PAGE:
This garden here is mostly food here. And what I'm gonna show you today is just that little bump at the top where I'm gonna extend my herb garden out a little bit.
It's not big, but it's perfect for showing you a little addition on there.
It'll get some herbs in there that I don't have yet, 'cause there are a few that I want. So even if you're just doing a simple vegetable garden layout you wanna go out and do some measuring.
For example, when I started measuring this, I had this existing tree right here, and I wanted to know exactly where that was.
So I would measure it form the house and measure it from over here and do a little bit of triangulation on graph paper, as you can see, to really figure out the correct dimensions of everything here.
It really helps with the vegetable garden design process. You can see more detail there, some of the things I planted.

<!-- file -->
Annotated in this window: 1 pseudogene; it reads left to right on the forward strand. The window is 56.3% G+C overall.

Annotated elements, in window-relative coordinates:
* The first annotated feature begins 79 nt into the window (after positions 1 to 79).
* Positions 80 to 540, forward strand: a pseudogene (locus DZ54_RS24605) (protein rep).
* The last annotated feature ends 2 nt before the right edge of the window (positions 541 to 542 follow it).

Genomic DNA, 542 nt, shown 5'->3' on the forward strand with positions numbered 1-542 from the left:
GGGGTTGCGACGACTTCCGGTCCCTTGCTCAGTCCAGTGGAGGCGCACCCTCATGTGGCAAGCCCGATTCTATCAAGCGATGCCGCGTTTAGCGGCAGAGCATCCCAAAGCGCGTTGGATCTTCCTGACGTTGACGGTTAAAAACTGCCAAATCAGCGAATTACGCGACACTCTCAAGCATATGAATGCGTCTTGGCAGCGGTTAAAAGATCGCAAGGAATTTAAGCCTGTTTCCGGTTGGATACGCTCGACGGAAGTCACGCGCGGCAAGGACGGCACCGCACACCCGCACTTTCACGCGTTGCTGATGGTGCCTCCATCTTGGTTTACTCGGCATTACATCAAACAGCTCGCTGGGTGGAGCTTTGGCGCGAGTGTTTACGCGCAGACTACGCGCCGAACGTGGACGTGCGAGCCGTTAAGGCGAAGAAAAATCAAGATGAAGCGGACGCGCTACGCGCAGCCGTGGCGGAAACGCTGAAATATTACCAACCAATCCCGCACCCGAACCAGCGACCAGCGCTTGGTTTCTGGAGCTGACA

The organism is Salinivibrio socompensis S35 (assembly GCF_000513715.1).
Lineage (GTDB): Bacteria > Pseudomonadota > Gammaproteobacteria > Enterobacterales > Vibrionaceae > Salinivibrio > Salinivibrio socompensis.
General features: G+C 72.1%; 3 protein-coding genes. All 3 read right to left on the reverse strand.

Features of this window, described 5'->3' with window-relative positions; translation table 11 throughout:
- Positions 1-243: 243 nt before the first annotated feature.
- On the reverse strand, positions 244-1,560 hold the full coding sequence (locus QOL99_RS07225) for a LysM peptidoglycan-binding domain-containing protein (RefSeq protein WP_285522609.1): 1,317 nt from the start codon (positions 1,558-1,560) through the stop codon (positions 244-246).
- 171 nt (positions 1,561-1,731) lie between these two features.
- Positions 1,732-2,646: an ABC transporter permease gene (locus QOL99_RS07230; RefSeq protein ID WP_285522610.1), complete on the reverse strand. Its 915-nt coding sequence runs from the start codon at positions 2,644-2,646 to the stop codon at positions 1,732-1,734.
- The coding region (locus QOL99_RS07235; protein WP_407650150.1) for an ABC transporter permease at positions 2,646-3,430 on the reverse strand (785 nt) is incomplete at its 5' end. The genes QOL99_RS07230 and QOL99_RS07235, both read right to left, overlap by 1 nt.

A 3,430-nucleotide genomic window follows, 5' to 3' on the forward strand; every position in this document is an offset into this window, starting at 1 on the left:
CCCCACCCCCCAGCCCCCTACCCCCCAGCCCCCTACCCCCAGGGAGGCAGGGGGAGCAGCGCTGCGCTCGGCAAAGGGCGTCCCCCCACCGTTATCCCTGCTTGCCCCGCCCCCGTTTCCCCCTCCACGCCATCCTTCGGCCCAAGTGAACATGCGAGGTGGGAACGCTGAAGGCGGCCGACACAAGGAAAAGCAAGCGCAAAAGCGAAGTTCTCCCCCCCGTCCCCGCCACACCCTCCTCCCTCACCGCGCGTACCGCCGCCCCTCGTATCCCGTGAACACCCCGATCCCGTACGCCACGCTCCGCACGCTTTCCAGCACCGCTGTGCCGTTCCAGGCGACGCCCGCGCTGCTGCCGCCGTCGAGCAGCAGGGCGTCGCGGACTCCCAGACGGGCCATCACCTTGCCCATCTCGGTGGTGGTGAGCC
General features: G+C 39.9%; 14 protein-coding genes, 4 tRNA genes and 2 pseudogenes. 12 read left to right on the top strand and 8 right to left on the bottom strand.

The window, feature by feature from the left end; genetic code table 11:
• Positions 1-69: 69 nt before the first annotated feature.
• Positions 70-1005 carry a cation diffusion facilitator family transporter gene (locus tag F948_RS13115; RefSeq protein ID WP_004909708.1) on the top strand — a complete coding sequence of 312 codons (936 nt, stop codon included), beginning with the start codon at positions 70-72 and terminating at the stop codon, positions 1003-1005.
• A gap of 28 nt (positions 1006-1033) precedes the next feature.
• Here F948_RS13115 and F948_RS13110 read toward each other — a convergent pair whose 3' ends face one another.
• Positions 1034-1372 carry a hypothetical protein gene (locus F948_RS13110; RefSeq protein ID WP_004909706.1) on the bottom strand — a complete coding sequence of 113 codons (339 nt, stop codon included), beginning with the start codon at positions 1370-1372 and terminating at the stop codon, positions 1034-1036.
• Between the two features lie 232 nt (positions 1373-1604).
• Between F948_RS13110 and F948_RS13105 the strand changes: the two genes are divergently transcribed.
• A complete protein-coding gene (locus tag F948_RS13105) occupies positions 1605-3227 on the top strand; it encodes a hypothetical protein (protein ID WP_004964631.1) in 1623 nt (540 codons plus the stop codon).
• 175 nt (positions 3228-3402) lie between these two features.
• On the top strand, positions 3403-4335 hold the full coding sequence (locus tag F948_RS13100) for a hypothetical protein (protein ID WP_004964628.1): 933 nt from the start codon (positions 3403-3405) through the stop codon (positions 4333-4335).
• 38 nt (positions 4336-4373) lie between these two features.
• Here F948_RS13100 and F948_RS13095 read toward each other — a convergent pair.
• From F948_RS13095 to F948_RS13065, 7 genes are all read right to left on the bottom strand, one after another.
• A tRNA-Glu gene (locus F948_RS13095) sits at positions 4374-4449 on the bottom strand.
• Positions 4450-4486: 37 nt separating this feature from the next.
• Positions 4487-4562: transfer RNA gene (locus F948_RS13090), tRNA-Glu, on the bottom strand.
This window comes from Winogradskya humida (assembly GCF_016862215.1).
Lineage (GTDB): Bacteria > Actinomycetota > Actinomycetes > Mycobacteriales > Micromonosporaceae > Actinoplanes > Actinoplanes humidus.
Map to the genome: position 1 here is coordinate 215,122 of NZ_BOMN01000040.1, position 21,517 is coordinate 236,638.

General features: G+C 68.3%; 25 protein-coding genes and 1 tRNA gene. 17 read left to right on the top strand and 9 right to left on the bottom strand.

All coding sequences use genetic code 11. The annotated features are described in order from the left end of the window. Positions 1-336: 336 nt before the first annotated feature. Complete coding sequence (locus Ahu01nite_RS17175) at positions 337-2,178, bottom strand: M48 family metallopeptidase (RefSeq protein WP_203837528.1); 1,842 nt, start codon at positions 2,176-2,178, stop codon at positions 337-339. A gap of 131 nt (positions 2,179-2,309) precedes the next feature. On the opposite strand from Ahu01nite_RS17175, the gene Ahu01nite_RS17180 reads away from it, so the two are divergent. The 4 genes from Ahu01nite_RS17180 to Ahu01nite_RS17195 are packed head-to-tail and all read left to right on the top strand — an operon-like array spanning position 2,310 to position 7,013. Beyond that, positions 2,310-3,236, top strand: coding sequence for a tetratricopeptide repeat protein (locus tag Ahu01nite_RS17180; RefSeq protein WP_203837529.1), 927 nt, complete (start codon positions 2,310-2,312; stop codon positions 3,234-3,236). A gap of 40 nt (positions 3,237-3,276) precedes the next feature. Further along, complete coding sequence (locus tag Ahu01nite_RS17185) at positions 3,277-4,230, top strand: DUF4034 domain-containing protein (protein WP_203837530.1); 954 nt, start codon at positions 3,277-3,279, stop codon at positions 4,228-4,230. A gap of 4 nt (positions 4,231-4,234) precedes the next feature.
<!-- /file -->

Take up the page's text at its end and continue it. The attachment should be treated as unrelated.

Obviously in the Academy we get way more into how to do this, but I just wanted to, the main thing I wanted to share with you today is, think about what your goals are gonna be.
And you can kind of put it into your aesthetic goals, like how you want the garden to look, but also how you wanna use the garden, and that might be food, but that could also be all kinds of different things.
And you wanna talk to everyone who lives in your house and see how everybody wants to use the space.
And then you get into your ecological goals, which is what can you do with capturing water, getting rid of toxins and all kinds of stuff that we go into in the Academy.
So take a little bit of time to set some goals when you're designing a vegetable garden and then do some drawings. It's great if you can do it on graph paper and just start out with your basic site and maybe even make some photocopies and start playing.
In the Academy I go through a whole bunch of stages of drawings, but here I just wanted to, just tell you that it's a really good idea to do that, and that's gonna help with budgeting and deciding how many plants to buy and where to start digging and all that kinds of stuff.
So that's one of the first steps, and then I get into looking at the soil and that's what I'm going to do in the next video.
And I kind of do those at the same time, because I need to learn about my soil before I do pretty much anything as well, so that's coming up next.